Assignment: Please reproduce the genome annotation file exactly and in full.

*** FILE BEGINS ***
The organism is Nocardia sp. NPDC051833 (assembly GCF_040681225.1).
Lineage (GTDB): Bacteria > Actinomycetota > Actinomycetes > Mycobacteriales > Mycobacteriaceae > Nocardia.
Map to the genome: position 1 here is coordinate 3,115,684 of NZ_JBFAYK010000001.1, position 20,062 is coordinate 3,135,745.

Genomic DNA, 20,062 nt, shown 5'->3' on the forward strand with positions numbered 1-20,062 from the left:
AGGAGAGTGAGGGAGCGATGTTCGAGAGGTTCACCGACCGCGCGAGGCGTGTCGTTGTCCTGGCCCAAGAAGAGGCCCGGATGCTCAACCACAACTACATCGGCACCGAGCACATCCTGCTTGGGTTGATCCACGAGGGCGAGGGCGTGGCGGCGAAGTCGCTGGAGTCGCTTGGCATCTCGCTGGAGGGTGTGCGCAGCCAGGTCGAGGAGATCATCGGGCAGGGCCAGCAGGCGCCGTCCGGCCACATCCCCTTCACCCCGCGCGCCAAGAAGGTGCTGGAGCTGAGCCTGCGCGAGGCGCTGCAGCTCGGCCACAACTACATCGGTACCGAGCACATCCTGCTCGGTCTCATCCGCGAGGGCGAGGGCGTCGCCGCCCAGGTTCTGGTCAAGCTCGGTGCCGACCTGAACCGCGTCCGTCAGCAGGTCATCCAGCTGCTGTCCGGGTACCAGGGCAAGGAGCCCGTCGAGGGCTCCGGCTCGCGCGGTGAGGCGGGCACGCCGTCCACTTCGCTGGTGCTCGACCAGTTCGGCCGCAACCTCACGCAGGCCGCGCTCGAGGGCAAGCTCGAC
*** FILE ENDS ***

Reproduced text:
The organism is Nocardia sp. NPDC051833 (assembly GCF_040681225.1).
Lineage (GTDB): Bacteria > Actinomycetota > Actinomycetes > Mycobacteriales > Mycobacteriaceae > Nocardia.
Map to the genome: position 1 here is coordinate 3,115,684 of NZ_JBFAYK010000001.1, position 20,062 is coordinate 3,135,745.

Genomic DNA, 20,062 nt, shown 5'->3' on the forward strand with positions numbered 1-20,062 from the left:
AGGAGAGTGAGGGAGCGATGTTCGAGAGGTTCACCGACCGCGCGAGGCGTGTCGTTGTCCTGGCCCAAGAAGAGGCCCGGATGCTCAACCACAACTACATCGGCACCGAGCACATCCTGCTTGGGTTGATCCACGAGGGCGAGGGCGTGGCGGCGAAGTCGCTGGAGTCGCTTGGCATCTCGCTGGAGGGTGTGCGCAGCCAGGTCGAGGAGATCATCGGGCAGGGCCAGCAGGCGCCGTCCGGCCACATCCCCTTCACCCCGCGCGCCAAGAAGGTGCTGGAGCTGAGCCTGCGCGAGGCGCTGCAGCTCGGCCACAACTACATCGGTACCGAGCACATCCTGCTCGGTCTCATCCGCGAGGGCGAGGGCGTCGCCGCCCAGGTTCTGGTCAAGCTCGGTGCCGACCTGAACCGCGTCCGTCAGCAGGTCATCCAGCTGCTGTCCGGGTACCAGGGCAAGGAGCCCGTCGAGGGCTCCGGCTCGCGCGGTGAGGCGGGCACGCCGTCCACTTCGCTGGTGCTCGACCAGTTCGGCCGCAACCTCACGCAGGCCGCGCTCGAGGGCAAGCTCGAC